A deep Atlantic low, which will be heading our way for midweek, has caught the attention of weather watchers in the UK and Ireland. This is Storm Agnes. It is forecast to bring strong winds even severe gales, heavy rain with flooding and will become the first named storm of the season. The UK Met Office has named the low on Monday morning after a widespread “early alert type” yellow wind warning was issued on Sunday 24th for Wednesday and overnight.
It was quite windy overnight for parts of the UK with wet and blustery weather on Sunday. A secondary low pressure developed and headed up to the Northern Isles, linked to the main low out in the Atlantic. This included remnants of Hurricane Nigel. The midweek low will also pull in a bit of tropical energy although it will be its own rapidly deepening cyclone.
Ex-Tropical Storm Ophelia made landfall on Saturday with flooding and windy weather for North Carolina and Virginia on the Eastern Seaboard and its remnants get mixed up in the flow across the Atlantic behind what will become Agnes.
It throws up the ongoing discussion about what role Naming Storms has alongside specific area yellow/amber/red warnings. I’m all for early naming of storms, using the wider media and allowing the novelty of a storm name to help spread the severe weather messaging to a wider audience. This was its aim! The constraints and structure of the severe weather warnings can be issued and tweaked nearer the time (as long as still useful to the pubic). If a storm is coming, no-one in the UK should be assuming that the most serious impacts will definitely in their backyard, just from a name. Yet hopefully many more will pay a bit more attention to the weather forecast in the days before, especially those with travel plans. A storm name should be highlighting an event is on its way, not a last minute 11pm box ticking exercise, which is of no wider use for the public early next morning. So, hoorah for this naming on Monday.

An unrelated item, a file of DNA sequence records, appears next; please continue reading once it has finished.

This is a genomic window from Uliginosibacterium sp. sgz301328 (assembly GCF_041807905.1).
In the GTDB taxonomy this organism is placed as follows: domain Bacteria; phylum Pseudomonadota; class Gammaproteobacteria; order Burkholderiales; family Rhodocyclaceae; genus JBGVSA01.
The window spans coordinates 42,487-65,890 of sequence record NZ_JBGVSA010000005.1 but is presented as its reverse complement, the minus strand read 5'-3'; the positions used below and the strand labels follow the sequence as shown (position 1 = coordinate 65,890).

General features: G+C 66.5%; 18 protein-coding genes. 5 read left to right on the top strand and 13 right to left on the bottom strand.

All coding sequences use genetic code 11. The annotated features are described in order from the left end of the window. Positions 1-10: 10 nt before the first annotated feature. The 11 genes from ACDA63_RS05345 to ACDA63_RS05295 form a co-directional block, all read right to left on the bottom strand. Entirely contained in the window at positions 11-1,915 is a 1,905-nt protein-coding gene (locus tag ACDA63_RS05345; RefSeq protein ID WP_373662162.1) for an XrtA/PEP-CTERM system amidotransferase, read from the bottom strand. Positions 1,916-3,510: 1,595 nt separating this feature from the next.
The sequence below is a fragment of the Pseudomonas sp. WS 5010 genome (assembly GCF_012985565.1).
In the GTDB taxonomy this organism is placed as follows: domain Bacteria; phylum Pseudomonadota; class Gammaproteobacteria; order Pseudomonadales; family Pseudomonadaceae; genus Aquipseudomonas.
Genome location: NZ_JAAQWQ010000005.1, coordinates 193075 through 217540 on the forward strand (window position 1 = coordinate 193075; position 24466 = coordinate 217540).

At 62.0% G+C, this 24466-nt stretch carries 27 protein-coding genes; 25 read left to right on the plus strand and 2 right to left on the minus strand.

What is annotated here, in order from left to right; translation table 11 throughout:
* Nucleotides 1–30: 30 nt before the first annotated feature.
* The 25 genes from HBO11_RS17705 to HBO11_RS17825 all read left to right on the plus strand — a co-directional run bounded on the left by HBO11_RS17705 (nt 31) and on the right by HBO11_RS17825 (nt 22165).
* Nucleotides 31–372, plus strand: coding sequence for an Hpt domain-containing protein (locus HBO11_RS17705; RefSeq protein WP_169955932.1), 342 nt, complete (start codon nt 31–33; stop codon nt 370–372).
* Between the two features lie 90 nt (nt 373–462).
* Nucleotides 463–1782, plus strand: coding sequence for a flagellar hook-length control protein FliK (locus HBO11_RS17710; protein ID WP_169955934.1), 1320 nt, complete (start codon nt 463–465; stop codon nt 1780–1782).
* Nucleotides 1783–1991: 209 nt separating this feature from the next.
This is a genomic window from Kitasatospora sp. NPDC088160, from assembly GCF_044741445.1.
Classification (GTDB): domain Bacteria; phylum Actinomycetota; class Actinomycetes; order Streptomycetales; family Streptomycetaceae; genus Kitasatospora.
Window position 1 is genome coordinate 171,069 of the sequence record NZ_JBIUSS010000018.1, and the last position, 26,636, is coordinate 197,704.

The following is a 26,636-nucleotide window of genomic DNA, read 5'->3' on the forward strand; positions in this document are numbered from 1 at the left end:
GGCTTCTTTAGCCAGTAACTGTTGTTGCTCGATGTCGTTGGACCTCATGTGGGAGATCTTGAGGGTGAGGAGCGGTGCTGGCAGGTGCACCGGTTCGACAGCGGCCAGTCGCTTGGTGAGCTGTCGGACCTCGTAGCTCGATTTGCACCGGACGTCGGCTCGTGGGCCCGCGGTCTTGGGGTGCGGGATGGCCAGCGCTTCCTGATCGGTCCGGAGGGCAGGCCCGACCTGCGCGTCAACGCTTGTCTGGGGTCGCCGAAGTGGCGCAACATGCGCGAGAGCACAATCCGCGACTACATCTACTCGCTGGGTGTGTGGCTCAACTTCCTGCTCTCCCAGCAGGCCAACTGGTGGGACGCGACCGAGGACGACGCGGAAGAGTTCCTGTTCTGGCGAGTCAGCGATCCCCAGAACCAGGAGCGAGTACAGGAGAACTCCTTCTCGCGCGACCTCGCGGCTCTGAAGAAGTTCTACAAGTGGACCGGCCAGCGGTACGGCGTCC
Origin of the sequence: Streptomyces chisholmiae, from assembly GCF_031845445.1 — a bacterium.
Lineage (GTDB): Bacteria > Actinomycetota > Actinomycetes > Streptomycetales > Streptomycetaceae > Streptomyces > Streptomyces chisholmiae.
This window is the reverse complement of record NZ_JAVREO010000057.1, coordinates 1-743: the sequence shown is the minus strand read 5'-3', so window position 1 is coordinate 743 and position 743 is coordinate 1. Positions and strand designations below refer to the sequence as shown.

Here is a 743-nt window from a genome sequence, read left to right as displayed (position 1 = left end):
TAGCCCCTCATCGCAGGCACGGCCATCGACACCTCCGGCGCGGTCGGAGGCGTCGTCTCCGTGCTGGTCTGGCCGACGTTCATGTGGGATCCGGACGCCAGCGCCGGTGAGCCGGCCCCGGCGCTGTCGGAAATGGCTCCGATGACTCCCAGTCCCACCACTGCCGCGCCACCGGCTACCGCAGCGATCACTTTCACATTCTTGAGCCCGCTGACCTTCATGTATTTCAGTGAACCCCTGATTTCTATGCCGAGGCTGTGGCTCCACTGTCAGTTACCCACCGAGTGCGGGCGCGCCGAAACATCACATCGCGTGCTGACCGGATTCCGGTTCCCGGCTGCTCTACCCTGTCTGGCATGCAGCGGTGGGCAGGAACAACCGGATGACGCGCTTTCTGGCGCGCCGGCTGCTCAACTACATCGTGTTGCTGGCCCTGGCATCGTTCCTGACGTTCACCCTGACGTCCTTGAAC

There is still some uncertainty around how the low centre will deepen, where will see the heaviest rainfall and the strongest winds even gales.
UKV wind gust chart for 12Z Wednesday showing intense gusts over Western Approaches
There are now rain warnings for parts of Scotland embedded within the wider net of the large area wind warning. There will be more updates coming up, but do give some consideration to this incoming wet and windy spell of autumn weather. Whether that is not putting your bins out on Wednesday evening, tidying and securing outdoor bits now or potentially having to adapt travel plans late on Wednesday or giving extra time for Thursday morning.
Heavy rain for Ireland and Scotland as the low centre moves by, with frontal rain for SW Britain from trailing fronts into Thursday night.
More chat about Agnes this week in the Community forum.
Discussion around Name our Storms